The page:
Huia Brown's distant relative will be on her mind when she heads to France to commemorate 100 years since the start of World War I.
The Stratford High School student leaves tomorrow with 10 other young ambassadors selected to represent New Zealand at the ceremonies to mark a century since the start of the Great War on July 28, 1914.
The two-week-long trip is part of a joint project between the Ministry of Education and its French counterpart, aimed at educating people about the war and its effects on both countries, and ensuring the war was not forgotten by future generations.
Huia's relative, Winiata Kapinga, was a private in the Maori contingents 32nd Reinforcements and set sail for England in October 1918.
She learnt of Kapinga from her father who was passionate about whakapapa and genealogy, and had done research on him.
Kapinga was a farmer in Te Kuiti and lived on a homestead with his father, brother and sister.
However, it was unclear if Kapinga reached the battlefront as the war ended the following month. Because he did not have children, collecting information on him had been difficult, Huia said.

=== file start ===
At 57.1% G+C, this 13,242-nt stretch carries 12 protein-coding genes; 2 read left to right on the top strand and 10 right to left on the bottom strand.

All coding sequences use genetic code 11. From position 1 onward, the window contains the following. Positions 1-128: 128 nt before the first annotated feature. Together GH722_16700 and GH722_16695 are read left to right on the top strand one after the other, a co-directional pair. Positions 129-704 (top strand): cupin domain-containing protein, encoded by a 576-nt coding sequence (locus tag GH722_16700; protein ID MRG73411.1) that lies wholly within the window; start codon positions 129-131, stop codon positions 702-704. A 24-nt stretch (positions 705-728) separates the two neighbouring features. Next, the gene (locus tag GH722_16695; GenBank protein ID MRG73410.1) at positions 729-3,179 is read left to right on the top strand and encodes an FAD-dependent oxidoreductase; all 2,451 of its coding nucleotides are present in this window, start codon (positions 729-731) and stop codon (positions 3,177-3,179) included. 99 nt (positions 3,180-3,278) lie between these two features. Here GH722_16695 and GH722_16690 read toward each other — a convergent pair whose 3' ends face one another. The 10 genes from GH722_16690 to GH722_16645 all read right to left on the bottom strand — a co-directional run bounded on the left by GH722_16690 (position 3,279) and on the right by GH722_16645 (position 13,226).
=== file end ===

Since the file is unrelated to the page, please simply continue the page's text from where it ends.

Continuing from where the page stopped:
Huia's grandparents are from Waikato, and said many Maori did not serve in World War I because they were divided about fighting for a Crown that was not theirs, she said.
But Kapinga would have signed up because he wanted to serve his country and to travel at the same time.
"That's what most of the men wanted to do at that time, they wanted to see the world," Huia said. "They didn't know the harshness of it."
She said the trip would also reconnect her with her roots.
"There was a lot of racism towards Maori when they went to war," she said.
The Maori contingent did not fight on the frontline and were relegated to digging trenches and building roads.
She was nominated for the trip by her French teacher, Margaret Bullen, who said the Huia's "leadership qualities" made her a good representative for New Zealand.
- Taranaki Daily News
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